Living with (Our) Death and Dying

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The point of contemplating our future death is to bring us back to a vivid consciousness of the here and now. The purpose is to clarify the choices we have, to have a sense of our priorities so that we can take steps to shape our lives around them.

At the moment I am working in a nursing home. Doing a job like this confronts you with old age. This is partly a false impression — the people in nursing homes are the more impaired of the old. They are at the stage where they can no longer care for themselves.

It is not the dying that I have found difficult — usually the level of care is very good, little pain is involved, and the people are wanting to die when they do.

I almost just wrote, “If we are to die then this is one of the best ways”. How’s that for a piece of denial?! As if there were any “if” about it. We are dying. We will be dead sooner or later (my preference, barring awful accidents, is later).

Contemplating Death

In some religions there is the contemplation of death. My own tradition is Christian; it was in medieval times that the contemplation of death was promoted most heavily.

In Christianity the contemplation of death is now well and truly out of fashion. This is not surprising — some of the excesses of the practices (picturing the decaying of a corpse and so on) aren’t very attractive. The attitude that was encouraged by these practices sometimes, it seems to me, can verge on hating and resenting life.

And yet…if we are to deal with the world as it is and our own limitations, then there needs to be some place for acknowledging our dying and eventual death.

I don’t think that acknowledging our death need encourage us to be morbid. It can encourage us to savour our life. Dan Millman tells the story of a person who nearly walked into an armed robbery — having a shotgun pointed at him led to him feeling gratitude for just being alive for days afterward.

It was perhaps Samuel Johnson who put this most acutely: When a man knows he is to be hanged in a fortnight, it concentrates his mind wonderfully.

Knowing our death has a way of stripping away the trivial. This is the point of those exercises about writing our own epitaph or deciding what kind of legacy we want to leave. These are ways of finding what is important to us: what lies at our core, bringing into sharp focus what is essential and what is trivial.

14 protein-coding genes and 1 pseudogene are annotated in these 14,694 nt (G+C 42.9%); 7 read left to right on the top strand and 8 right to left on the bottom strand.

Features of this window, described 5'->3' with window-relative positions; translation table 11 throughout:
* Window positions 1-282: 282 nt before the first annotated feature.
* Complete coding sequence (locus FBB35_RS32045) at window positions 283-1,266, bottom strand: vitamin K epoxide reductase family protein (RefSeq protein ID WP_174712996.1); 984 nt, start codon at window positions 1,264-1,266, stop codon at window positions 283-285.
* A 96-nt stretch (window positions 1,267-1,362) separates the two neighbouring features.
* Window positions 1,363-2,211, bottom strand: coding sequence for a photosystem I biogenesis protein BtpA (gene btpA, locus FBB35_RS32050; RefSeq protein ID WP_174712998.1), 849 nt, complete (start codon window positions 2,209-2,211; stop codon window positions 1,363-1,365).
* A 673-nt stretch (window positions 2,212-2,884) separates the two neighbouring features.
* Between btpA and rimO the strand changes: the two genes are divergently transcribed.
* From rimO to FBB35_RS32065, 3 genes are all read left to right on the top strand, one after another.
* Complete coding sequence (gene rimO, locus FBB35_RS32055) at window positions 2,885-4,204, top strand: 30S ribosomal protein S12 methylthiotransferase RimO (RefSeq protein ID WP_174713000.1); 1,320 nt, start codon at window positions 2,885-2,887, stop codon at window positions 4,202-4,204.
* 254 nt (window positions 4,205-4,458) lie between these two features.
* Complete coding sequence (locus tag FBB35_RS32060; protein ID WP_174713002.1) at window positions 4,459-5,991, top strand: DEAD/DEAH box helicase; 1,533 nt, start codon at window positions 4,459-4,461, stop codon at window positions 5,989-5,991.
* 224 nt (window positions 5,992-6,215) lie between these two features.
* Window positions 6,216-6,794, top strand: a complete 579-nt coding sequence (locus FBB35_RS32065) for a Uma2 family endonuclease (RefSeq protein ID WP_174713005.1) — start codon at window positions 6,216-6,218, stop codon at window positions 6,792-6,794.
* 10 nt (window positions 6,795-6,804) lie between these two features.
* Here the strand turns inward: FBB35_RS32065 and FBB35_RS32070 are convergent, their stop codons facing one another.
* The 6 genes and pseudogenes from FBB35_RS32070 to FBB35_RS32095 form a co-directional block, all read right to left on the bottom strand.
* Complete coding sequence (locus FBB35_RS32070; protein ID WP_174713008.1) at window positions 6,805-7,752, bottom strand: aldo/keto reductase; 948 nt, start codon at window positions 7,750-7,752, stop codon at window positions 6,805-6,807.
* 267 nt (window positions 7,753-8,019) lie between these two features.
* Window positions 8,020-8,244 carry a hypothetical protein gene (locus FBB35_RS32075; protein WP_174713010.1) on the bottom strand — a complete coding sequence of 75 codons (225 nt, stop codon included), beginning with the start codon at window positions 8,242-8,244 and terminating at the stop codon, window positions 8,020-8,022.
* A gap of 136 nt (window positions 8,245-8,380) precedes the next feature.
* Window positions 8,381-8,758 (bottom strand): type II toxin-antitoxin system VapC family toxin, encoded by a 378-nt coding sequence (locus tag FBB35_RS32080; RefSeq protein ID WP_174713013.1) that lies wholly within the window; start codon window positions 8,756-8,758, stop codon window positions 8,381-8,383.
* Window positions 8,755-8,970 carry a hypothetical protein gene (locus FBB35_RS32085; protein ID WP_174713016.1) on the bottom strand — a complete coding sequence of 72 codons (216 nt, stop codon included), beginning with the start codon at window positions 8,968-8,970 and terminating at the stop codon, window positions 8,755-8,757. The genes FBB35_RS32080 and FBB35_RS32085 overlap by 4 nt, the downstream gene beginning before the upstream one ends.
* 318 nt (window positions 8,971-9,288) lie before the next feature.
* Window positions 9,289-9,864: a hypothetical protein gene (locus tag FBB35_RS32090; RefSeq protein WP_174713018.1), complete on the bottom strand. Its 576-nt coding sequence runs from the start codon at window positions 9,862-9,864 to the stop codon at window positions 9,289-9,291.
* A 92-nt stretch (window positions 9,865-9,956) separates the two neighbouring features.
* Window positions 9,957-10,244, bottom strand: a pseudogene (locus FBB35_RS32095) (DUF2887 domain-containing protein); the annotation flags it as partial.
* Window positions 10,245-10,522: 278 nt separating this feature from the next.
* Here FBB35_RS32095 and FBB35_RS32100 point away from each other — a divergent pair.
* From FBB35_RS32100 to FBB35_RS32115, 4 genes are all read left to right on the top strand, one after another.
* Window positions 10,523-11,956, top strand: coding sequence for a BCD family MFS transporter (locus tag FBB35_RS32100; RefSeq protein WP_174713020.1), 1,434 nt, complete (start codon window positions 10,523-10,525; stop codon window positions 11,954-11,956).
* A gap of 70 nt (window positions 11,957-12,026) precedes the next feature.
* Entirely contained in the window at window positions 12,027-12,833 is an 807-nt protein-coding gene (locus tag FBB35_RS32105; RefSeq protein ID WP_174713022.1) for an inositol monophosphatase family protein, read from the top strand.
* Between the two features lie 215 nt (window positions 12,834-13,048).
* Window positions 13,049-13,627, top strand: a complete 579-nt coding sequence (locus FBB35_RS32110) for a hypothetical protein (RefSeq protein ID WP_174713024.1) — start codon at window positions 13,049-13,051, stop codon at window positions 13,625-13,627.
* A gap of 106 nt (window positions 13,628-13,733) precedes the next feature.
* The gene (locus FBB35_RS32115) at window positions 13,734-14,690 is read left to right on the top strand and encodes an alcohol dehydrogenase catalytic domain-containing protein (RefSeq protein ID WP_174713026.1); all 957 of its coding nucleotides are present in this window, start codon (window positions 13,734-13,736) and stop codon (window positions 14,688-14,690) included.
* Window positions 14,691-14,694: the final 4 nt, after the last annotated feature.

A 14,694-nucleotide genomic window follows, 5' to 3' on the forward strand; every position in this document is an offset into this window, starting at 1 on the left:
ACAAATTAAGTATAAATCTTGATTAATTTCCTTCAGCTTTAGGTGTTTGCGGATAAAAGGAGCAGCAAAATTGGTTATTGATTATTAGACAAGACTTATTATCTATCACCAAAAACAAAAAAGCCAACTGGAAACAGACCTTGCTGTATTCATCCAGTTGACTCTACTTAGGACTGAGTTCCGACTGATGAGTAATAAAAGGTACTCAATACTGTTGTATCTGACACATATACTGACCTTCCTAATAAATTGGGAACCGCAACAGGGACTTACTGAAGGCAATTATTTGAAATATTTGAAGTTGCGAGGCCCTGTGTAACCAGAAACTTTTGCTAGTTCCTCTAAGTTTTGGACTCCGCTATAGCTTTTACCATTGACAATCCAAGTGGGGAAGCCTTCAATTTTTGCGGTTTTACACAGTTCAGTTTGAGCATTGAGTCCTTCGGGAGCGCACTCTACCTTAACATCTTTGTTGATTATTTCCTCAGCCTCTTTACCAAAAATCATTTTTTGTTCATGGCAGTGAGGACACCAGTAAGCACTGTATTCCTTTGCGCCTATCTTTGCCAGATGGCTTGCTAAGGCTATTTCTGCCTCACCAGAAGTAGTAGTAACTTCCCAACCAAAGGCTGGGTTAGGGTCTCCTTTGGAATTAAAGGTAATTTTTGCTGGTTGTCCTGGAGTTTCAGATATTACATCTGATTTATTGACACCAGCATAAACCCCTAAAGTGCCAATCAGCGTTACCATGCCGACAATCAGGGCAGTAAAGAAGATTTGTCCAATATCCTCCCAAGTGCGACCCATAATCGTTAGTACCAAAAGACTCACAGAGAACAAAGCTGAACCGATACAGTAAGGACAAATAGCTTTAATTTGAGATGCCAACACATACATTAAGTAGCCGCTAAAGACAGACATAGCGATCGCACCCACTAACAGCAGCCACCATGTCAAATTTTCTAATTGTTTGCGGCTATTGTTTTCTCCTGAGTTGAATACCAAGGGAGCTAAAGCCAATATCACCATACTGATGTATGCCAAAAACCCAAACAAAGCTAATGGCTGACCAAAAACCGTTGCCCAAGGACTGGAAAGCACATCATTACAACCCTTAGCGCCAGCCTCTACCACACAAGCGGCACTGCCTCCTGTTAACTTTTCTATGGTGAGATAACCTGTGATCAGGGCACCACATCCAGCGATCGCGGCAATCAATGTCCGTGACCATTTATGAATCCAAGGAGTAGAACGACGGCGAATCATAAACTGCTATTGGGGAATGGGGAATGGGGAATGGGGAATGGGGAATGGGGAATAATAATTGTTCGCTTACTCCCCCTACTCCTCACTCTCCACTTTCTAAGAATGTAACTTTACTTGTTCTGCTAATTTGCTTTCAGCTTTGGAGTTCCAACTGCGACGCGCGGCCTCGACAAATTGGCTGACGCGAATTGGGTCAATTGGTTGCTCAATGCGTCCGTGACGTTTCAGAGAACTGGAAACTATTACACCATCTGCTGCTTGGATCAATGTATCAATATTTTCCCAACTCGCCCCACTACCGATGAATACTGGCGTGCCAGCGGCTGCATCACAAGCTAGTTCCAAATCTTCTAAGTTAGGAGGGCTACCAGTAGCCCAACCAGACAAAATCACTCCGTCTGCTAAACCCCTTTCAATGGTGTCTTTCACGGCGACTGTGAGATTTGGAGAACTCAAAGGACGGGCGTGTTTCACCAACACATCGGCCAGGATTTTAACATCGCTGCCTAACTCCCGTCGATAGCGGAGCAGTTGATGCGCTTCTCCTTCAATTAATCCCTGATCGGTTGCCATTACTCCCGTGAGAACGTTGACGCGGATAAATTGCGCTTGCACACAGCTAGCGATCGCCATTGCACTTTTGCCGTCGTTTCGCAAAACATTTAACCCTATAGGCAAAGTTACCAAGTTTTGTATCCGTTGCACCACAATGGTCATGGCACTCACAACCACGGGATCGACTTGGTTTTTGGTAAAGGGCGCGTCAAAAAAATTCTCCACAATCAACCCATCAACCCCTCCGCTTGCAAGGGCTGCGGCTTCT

In her book Gods in Everyman [Amazon-US | Amazon-UK], Jean Shinoda Bolen points out that Hades (the Greek god of the underworld and so associated with death) had the title of ‘Good Counsellor’. Writing our epitaph, contemplating what legacy we want to leave — these and similar practices help to guide us through life.

It seems to me that the contemplation of death may lead to hatred of life, but knowing that we will die can bring us clarity and focus.

From Then to Now

The point of contemplating our future death is to bring us back to a vivid consciousness of the here and now. The purpose is to clarify the choices we have, to have a sense of our priorities so that we can take steps to shape our lives around them.

The purpose of acknowledging our death is to be in touch with our dying — that we are now older than we were, that we are so much closer to our end. Knowing that we are dying can bring us a vivid sense of living. It can lead us to have contentment in the moment. I don’t mean a blissed-out living-on-cloud-nine out-of-touchness, but a sense of connection with the ‘stuff’ of life. This may mean a touching sense of the uniqueness of our beloved or that doing the drying up has its place too.

Anxiety and Obsession

Awareness of our death doesn’t always lead to exhilaration or appreciation of life. Sometimes we shrink from it, we become anxious or obsessive.

Not wanting to die seems natural to me. The anxiety for me is about dying, and my not wanting to. I can find out why I don’t want to die — which means finding out what I want to do while alive.

I become obsessive when there is something that I haven’t finished and there are pressures to finish it. I want to finish a novel before I do the vacuuming. I want to finish this project before I change jobs. I want to finish this conversation before I leave the party. So it seems that obsession is about clinging on to something — and the cure is to let go. I need to get over my perfectionism if a post is to ever be published. I may prefer to spend my life reading, but this won’t help my aerobic fitness or my relationships. Knowing that we will die can help us have a sense of proportion — which is a great cure for obsession.

Here I am just acknowledging anxiety and obsession. I am conscious that talking about them so briefly can sound infuriatingly glib. But I do want to acknowledge them, and indicate that there are ways to respond to them.

Dying and Living

It seems to me that knowing our dying brings us a sense of proportion and what our priorities are. Knowing that we are dying can guide us in shaping our lives. Knowing our dying can help us live more fully.

Have you had a close call (being narrowly missed by a car, for instance) that has given you a more vivid sense of life, or, perhaps a moment of anxiety? Do you feel that acknowledgement of our dying is important or that it is going to happen anyway, so we may just as well get on with living? I would like to hear your experience in the comments.

All clinical material on this site is peer reviewed by one or more clinical psychologists or other qualified mental health professionals. This specific article was originally published by on and was last reviewed or updated by Dr Greg Mulhauser, Managing Editor on .

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